I’ll be honest with you—I’m no hero. Sure, the media tries to brand every Navy SEAL as some kind of Batman dressed in cammies. There’s even a line in one of our cadences: Superman is the man of steel, he ain’t no match for Navy SEAL. You’ve seen the movies—we’re infallible, invaluable, invincible. But that night, the one you read about in the papers … all I really wanted to do was get laid.
One harmless fuck with an Aruban whore, no strings attached. I picked her out of a lineup—wild, dark hair, long legs and a crooked smile. After she sucked me off, I relaxed back onto the creaky, cum-stained cot, thankful for the blissful moments she gave me when I actually forgot for a second the faces of my buddies who died because I made the wrong call, the tears of the children I couldn’t save, and the eyes of the enemies I slaughtered during their last seconds of life.
But before I left, her hazel eyes peered into my soul. She whispered in a distinct Californian accent, “My name is Annie Hamilton. I’m an American citizen. I was kidnapped on spring break five years ago. You’re my last hope. Please save me.”
One desperate plea. This wasn’t a Hollywood blockbuster or a New York Times best-selling thriller. I knew this time there was no room for excuses, no margin for errors. I had one chance to put on the cape and be her hero.
This book wasn't perfect by far but it drew me in from the first page on and kept me glued to my reader. I loved the story even though Patrick was not a hero who was easy to love but he grew on you, with every page and with every step toward Annie's rescue it was easier to like him. He was never a "bad guy", simply one who made bad choices and, well, I was very upset when I found that a woman is a woman and not a whore no matter what the circumstances when she is an American as in "an American woman in contrast to a native woman".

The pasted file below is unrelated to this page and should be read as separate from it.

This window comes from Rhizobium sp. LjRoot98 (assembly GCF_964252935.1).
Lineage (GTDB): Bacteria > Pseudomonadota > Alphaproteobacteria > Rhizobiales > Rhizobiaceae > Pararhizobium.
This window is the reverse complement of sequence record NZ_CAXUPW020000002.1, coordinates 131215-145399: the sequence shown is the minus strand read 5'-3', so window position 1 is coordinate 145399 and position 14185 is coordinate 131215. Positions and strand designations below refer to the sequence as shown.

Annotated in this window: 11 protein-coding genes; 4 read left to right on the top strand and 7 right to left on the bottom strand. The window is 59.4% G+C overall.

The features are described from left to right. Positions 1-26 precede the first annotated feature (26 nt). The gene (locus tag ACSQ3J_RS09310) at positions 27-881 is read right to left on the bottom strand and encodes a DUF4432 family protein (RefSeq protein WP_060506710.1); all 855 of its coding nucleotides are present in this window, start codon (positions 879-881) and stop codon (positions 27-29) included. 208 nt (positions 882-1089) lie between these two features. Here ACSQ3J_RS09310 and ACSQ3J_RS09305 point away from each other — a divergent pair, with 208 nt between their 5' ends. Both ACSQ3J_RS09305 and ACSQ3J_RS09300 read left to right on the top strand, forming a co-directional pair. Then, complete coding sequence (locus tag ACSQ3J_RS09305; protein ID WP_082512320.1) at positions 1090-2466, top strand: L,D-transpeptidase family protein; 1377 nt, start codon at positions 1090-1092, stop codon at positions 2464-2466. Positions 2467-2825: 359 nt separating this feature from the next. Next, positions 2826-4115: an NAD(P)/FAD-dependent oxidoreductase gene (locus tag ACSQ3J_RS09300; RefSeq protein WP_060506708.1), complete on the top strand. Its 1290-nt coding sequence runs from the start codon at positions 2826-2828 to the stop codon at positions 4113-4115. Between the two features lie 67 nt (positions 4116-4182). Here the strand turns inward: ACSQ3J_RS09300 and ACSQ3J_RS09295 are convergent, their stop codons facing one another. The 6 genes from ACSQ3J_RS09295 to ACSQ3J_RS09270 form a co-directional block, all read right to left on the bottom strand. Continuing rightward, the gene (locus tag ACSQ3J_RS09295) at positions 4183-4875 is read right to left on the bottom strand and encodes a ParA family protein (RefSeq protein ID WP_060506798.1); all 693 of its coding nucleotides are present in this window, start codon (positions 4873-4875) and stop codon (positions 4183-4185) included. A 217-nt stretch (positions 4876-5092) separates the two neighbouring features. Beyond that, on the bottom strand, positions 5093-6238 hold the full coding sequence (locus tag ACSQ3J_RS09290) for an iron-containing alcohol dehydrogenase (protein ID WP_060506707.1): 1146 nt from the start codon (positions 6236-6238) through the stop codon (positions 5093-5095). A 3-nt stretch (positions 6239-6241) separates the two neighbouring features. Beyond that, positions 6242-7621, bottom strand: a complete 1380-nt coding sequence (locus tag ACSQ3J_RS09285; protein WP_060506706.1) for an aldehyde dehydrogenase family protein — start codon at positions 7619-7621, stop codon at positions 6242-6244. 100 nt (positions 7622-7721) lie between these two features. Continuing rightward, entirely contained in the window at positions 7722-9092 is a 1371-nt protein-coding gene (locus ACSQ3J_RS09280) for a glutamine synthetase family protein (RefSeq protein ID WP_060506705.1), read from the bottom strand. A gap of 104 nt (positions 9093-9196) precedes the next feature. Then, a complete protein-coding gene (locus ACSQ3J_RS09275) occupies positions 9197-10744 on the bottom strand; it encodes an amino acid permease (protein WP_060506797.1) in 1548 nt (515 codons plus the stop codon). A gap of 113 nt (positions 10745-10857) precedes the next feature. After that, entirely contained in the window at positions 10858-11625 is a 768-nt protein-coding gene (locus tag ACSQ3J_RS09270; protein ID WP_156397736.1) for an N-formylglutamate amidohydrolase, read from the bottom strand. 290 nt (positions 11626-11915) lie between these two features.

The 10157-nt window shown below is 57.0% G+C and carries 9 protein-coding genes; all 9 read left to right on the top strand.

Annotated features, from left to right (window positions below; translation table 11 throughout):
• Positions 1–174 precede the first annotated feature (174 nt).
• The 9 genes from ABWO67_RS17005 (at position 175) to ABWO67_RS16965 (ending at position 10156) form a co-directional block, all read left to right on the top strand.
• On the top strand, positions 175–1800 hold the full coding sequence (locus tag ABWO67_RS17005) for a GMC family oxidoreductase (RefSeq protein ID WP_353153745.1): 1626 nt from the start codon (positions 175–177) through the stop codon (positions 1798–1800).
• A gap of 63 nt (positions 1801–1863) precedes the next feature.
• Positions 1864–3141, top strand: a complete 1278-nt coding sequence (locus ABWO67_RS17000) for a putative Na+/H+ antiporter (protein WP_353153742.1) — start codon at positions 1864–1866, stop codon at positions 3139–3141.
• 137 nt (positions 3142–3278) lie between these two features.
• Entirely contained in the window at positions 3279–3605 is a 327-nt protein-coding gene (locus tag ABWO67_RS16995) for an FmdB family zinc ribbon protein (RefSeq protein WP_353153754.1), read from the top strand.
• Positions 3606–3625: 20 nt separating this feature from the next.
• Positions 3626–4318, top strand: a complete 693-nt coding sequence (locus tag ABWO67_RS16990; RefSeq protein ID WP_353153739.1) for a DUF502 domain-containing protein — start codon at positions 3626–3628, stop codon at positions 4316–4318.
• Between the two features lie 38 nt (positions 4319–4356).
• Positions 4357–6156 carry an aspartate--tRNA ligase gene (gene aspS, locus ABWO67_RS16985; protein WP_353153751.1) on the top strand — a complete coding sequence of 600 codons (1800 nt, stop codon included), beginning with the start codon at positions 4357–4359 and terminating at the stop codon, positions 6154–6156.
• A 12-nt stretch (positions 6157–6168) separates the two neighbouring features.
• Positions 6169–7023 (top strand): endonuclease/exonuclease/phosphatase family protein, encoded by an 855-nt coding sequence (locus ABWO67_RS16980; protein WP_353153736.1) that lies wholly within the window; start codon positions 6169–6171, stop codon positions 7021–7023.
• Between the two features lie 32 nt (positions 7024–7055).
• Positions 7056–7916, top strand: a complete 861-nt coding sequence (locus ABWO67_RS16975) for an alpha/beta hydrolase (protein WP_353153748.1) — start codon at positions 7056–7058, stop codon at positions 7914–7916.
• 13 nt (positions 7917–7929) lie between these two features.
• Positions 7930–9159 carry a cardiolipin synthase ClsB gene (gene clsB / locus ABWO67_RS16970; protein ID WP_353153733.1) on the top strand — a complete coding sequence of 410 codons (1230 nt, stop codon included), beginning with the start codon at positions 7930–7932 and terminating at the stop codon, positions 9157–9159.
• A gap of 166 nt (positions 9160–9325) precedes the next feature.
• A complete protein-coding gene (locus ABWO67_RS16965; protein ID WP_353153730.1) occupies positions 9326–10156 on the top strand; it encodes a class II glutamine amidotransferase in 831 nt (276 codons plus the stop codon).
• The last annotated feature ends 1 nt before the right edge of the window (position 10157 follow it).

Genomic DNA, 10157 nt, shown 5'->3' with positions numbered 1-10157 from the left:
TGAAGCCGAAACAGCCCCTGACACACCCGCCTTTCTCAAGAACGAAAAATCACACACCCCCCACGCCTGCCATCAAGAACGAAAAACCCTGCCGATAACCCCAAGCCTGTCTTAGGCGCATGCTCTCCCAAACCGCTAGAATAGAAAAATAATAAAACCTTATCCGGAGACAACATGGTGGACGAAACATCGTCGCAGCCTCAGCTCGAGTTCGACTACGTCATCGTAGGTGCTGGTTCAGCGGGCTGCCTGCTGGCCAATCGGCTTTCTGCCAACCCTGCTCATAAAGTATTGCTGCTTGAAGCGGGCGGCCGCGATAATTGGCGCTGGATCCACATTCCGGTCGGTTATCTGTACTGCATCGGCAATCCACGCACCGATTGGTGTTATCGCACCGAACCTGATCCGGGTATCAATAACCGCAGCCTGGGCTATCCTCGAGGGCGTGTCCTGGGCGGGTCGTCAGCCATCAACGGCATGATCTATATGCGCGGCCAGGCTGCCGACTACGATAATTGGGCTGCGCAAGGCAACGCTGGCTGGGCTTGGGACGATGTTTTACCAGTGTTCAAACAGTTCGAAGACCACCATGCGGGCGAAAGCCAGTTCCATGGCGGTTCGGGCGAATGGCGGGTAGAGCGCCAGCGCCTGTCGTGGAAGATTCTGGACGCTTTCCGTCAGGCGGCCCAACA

As I said, the hero definitely wasn't perfect but I think you got that by reading the blurb, didn't you?
Why I was captivate by the book despite a lot of things that really annoyed me - well, there is nothing about sex trafficking that can't annoy you. It's people like Patrick who don't mean harm but who enable this business, who represent the market and those others, the victims, they suffer for it.
It's people who -unlike Patrick- don't go back and help those victims or at least tell about them and their fate so that somebody else may go and find them who make this system profitable and who condemn people to a life in hell.
And that's why Patrick grew on me. He made mistakes but he went back, he brought Annie back and he is at her side and helps her. Yes, he has a problem with her past but he is honest with himself and he is able to work it out and accept her past.
Annie, well, life definitely was hell for her but she is strong and she is able to overcome her experience. Sure, she can't undo it, it will always be a part of her life and will probably haunt her forever but she learns to live with it.
Perhaps things are a bit easier for her than for vicitims of sex traffick in real life but you could feel her pain and her terror and - well, it is a book, isn't it? So some liberties are justified, I think, especially as I think that it is important to show that there is a life or at least a possibility of a real life even after an ordeal like that.
For those of you who want to listen to his full speech:
About THORN, the "Digital Defenders of Children, driving tech innovation to fight child trafficking and the sexual exploitation of children" - and a group supported and founded by Demi Moore and Ashton Kutcher among others.
“WHILE OUR WORK IS ABOUT TECHNOLOGY, IT IS IMPORTANT TO REMEMBER THAT THIS IS A HUMAN ISSUE.
WE ARE TALKING ABOUT SOMEONE’S CHILD, SOMEONE’S SON OR DAUGHTER, SISTER OR BROTHER.”